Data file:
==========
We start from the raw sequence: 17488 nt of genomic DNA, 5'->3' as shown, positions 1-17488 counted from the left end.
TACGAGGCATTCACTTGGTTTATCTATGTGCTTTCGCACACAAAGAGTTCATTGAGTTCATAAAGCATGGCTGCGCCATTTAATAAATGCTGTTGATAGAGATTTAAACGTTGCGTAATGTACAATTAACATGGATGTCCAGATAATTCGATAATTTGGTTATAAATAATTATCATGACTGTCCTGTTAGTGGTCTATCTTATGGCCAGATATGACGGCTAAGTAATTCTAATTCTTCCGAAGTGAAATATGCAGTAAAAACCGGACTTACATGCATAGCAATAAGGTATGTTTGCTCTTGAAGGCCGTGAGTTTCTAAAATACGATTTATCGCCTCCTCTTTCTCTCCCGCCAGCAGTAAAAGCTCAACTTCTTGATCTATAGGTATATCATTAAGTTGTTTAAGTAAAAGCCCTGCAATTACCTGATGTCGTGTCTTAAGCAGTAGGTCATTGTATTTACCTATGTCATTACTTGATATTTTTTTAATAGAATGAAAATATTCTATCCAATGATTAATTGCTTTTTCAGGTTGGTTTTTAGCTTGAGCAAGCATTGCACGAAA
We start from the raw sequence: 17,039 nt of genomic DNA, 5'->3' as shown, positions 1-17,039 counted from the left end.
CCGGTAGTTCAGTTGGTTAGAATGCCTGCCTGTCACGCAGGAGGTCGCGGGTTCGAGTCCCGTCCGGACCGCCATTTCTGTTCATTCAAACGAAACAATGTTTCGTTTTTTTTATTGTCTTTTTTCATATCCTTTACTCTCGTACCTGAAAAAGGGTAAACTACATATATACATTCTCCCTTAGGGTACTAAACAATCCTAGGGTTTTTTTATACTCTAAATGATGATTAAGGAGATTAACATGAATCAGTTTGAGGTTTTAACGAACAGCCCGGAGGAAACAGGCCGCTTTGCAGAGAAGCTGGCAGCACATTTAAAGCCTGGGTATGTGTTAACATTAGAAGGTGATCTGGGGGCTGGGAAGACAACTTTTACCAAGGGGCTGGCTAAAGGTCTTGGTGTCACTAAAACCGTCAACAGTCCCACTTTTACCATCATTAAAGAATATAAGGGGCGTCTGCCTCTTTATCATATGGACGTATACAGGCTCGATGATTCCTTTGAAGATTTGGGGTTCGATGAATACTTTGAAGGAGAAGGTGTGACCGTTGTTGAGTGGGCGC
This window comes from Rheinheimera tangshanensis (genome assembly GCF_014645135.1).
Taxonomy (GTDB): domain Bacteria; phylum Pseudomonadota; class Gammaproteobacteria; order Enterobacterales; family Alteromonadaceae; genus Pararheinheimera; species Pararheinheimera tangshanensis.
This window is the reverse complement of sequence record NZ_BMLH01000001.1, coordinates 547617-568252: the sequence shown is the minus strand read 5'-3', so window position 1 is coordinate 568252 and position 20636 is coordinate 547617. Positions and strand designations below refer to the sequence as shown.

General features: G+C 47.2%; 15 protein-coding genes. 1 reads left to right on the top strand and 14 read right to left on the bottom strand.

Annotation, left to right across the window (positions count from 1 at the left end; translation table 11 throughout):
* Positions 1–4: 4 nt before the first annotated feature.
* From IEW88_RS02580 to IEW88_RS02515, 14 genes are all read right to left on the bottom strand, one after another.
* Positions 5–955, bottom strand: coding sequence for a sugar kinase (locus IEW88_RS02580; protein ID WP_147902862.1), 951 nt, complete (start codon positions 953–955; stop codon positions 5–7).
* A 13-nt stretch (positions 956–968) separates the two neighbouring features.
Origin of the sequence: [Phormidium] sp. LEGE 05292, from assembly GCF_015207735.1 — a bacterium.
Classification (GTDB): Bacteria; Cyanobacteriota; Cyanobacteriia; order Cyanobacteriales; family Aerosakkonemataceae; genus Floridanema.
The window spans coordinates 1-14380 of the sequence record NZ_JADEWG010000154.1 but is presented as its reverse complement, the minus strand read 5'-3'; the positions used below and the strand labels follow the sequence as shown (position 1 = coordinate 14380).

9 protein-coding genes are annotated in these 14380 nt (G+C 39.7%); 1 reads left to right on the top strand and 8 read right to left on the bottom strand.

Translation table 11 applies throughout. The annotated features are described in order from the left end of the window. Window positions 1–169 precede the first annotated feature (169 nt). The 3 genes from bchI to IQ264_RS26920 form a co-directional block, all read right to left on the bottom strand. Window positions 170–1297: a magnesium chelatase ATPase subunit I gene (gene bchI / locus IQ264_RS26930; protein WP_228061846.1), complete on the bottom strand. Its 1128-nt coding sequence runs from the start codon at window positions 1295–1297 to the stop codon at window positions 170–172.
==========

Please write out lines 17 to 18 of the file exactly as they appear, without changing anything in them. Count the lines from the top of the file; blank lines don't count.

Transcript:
9 protein-coding genes are annotated in these 14380 nt (G+C 39.7%); 1 reads left to right on the top strand and 8 read right to left on the bottom strand.

Translation table 11 applies throughout. The annotated features are described in order from the left end of the window. Window positions 1–169 precede the first annotated feature (169 nt). The 3 genes from bchI to IQ264_RS26920 form a co-directional block, all read right to left on the bottom strand. Window positions 170–1297: a magnesium chelatase ATPase subunit I gene (gene bchI / locus IQ264_RS26930; protein WP_228061846.1), complete on the bottom strand. Its 1128-nt coding sequence runs from the start codon at window positions 1295–1297 to the stop codon at window positions 170–172.